Go to the Globe and Mail homepage

Jump to main navigationJump to main content

Quebec Remparts Mikael Tam listens to a question during a news conference at the Colisee de Quebec in Quebec City on Friday. (MATHIEU BELANGER/Reuters)
Quebec Remparts Mikael Tam listens to a question during a news conference at the Colisee de Quebec in Quebec City on Friday. (MATHIEU BELANGER/Reuters)

Most Canadians believe headshots are premeditated Add to ...

Most Canadians believe that violent hits to the head are not only avoidable in hockey, they are usually premeditated, according to the results of a Canadian Press/Harris Decima survey.

The sentiment is strongest in Quebec, where 80 per cent of respondents said they felt head shots are unnecessary in the wake of Patrice Cormier's vicious elbow to an opponent's head. The Rouyn-Noranda forward, who was also Canada's captain at the world junior tournament, was suspended Monday for the remainder of the Quebec Major Junior Hockey League season for sending Mikael Tam into convulsions with an elbow during a game earlier this month.

It was the latest in a string of high-profile hits to the head. The highlights have been splashed over the airwaves in Canada, where only 26 per cent of those who responded to the survey believe head shots are an unavoidable part of the game.

Even among the most avid fans, 57 per cent said head shots are unnecessary and often malicious.

"I would have expected that hockey fans - those people who are the most avid hockey fans - would have been more evenly split on the issue," Harris Decima senior vice-president Doug Anderson said. "It certainly made me feel like there's really not an attitude out there that is going to pitch hard against tighter restrictions on head shots, for example."

Cormier's suspension was lauded in several corners of the National Hockey League on Monday. The ruling came days after Windsor Spitfires forward Zack Kassian was handed a 20-game suspension for a vicious hit to the head of Barrie Colts forward Matt Kennedy.

"Give me hard hockey, give me tough hockey, and people will still get hurt because that's the nature of the game," Edmonton Oilers coach Pat Quinn said Monday. "But don't give us the head-hunters. That's no good."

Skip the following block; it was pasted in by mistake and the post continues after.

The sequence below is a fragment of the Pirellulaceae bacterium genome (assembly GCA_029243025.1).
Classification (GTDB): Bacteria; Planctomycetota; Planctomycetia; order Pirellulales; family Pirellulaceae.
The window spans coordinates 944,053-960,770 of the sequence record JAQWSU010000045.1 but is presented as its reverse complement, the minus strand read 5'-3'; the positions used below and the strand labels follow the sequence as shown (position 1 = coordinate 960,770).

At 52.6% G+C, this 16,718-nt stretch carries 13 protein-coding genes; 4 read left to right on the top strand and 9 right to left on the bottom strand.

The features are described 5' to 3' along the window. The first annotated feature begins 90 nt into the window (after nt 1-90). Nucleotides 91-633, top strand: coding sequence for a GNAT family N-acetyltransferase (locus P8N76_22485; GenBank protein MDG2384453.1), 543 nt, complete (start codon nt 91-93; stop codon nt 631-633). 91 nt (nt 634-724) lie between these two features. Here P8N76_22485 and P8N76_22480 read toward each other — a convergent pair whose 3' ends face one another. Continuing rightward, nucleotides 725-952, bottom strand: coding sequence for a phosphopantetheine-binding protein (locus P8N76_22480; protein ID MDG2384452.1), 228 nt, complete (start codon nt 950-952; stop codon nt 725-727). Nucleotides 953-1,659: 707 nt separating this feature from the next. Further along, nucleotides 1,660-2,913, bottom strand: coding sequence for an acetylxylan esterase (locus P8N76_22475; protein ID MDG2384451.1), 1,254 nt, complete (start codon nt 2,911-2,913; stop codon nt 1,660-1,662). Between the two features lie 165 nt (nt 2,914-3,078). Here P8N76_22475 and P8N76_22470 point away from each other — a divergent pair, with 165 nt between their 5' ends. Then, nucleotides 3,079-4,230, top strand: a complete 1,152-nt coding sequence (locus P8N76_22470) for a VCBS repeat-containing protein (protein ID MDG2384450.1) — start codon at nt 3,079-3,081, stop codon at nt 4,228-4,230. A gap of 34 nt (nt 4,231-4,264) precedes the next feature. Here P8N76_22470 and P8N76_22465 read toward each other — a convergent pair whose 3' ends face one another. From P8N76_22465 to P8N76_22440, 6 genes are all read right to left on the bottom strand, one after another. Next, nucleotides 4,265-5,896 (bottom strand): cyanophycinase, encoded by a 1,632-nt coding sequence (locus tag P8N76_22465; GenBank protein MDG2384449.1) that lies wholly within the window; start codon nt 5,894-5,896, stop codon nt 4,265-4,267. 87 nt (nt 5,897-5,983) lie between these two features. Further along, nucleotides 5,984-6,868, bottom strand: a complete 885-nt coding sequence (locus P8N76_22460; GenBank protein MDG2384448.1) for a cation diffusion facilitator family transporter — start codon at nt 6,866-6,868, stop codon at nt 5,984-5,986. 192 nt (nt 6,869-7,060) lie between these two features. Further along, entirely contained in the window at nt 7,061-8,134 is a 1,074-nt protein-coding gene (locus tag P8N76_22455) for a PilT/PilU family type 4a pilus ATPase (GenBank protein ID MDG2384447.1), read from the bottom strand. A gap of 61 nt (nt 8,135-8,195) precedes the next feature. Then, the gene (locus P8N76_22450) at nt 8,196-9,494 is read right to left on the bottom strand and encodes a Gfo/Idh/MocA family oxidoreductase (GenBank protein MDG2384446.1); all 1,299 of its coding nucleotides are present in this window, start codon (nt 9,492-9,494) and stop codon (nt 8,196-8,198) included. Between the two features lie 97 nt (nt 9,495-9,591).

Televised replays of the Cormier hit have been as hard to avoid as they have been to stomach.

"It makes you sick," Leafs defenceman Garnet Exelby said. "You don't want to see guys get hurt in this sport. I'm definitely a guy who plays a physical game, and I don't want people to like playing against me. I want them to be a little uneasy when I'm out there. But at the same time, I don't think you need to play dirty."

Data for the survey was collected between Jan. 21 and Jan. 24, compiled from interviews with more than 1,000 Canadians, with a margin of error of 3.1 per cent 19 times out of 20. Cormier elbowed Tam on Jan. 17, sending the Quebec Remparts defenceman into convulsions on the ice.

"I saw that hit and, I mean, it was pretty vicious," Leafs coach Ron Wilson said. "He came off the bench almost predatorally and went for the head with his elbow. I think they're sending a message and, hopefully, players in our league learn."

Anderson said the intensity of the coverage in Quebec has contributed to the stronger feelings against head shots.

"It seems to me that, with every subsequent story, the pressure seems to get heightened," Anderson said. "The way stories are written, the way the public digests information about it, is going to be more and more towards saying, 'This has got to be stopped."'

He also suggested that, if the punishment meted out in cases such as Cormier's and Kassian's work to reduce the number of head shots in the game, the level of public concern will drop alongside.

"I heard a psychiatrist in an interview a couple of weeks ago about post-traumatic stress disorder, and about how some people expose themselves to something more than once - like watching the towers fall in New York City and things like that," Anderson said. "And that can sometimes exacerbate the sense of how often this kind of thing is occurring. And when it doesn't occur in a while, it becomes less prominent in peoples' minds, less of a worry.

"And I wonder whether something like that occurs with these issues."

Follow us on Twitter: @Globe_Sports

 

In the know

Most popular video »

Highlights

More from The Globe and Mail

Most Popular Stories